Shireen Jaffer 38:24
you know, there’s, yeah, absolutely. And obviously, I appreciate you guys doing the work that you’re doing. Can you talk a little bit more about shift and what you’ve got going on?
Veline Mojarro 38:34
Sure. So, we are a equity inclusion and sexual harassment prevention consulting group. So what that means is that we support these hard conversations around race, gender and equity in workspaces and beyond. And these conversations, we then Support into actionable steps and we support organizations, companies, individuals, whatever, like whatever industries through ways that they can make the sustainable change towards a more equitable space, specifically around a racial and gender justice lens, and actual steps. So creating long term plans or long term programs or long term campaigns, whatever the needs may be, is something that we respond to. But it all starts with this this conversation, these workshops, these trainings, and from there we grow and we move and we really start to get get, our tagline is shifting the culture of complacency, right. We’re there to ignite to move to get people to get excited about this work and all excited but also prioritize it and understand the urgency of it. We are we don’t have all the answers and we’re definitely not the experts and we come from we humbly come from Amazing elders and people and educators that we have learned so much from, but we are there to hold a framework and hold people accountable to pushing themselves and their growing edge to do better and to create more equitable space.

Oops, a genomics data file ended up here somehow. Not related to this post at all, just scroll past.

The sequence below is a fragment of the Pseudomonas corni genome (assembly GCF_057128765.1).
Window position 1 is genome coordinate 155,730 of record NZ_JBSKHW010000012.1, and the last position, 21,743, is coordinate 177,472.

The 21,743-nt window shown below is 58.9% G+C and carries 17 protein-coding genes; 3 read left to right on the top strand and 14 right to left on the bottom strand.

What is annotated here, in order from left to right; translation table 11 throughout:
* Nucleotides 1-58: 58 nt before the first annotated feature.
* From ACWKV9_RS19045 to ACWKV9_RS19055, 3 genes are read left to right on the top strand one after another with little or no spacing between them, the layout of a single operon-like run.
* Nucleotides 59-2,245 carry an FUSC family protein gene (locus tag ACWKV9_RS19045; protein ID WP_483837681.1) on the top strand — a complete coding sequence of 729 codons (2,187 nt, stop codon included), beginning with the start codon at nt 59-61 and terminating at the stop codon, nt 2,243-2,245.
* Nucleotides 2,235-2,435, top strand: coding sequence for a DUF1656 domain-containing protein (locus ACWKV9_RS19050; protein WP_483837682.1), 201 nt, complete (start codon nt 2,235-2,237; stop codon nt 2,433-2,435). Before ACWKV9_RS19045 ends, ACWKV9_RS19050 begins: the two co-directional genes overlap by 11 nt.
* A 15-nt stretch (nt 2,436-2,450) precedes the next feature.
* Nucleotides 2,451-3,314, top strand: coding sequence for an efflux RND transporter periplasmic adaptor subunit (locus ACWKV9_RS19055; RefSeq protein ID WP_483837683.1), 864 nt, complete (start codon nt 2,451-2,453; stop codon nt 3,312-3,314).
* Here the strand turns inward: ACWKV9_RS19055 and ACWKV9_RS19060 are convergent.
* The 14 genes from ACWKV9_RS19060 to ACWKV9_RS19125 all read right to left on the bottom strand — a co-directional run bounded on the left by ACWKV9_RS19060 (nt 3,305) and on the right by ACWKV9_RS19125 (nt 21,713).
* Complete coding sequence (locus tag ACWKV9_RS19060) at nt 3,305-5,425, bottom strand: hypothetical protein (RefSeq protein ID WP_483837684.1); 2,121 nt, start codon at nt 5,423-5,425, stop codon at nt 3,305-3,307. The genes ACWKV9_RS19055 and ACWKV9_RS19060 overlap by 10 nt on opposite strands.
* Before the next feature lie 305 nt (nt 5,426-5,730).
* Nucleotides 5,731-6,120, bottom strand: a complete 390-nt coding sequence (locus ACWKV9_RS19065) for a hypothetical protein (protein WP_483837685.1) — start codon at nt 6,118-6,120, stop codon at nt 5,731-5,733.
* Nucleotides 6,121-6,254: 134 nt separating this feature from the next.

Shireen Jaffer 40:17
Yeah, that’s very beautifully said. Well, Veline, thank you for expanding your energy here. And sharing your story with us. How can our listeners get in touch with you and follow your work?
Veline Mojarro 40:32
Yeah, no, it was my pleasure Shireen. I’m just so grateful you have this platform and I can’t wait to see how. Yeah, you and your partner continue to like make this space for these conversations. But yeah, folks can get ahold of me and our and the work at shift on our Instagram it’s at shifting the culture or a website, which is WWE dot shifting culture.co, that’s ‘co’ um, and yeah, you can contact us there if you want to learn more about all the things I just talked about
Shireen Jaffer 41:09
Also, our CEO, Shireen Jaffer, hosts weekly virtual hangouts to bring people together. If you want to know when the next one is happening or get the curated email update,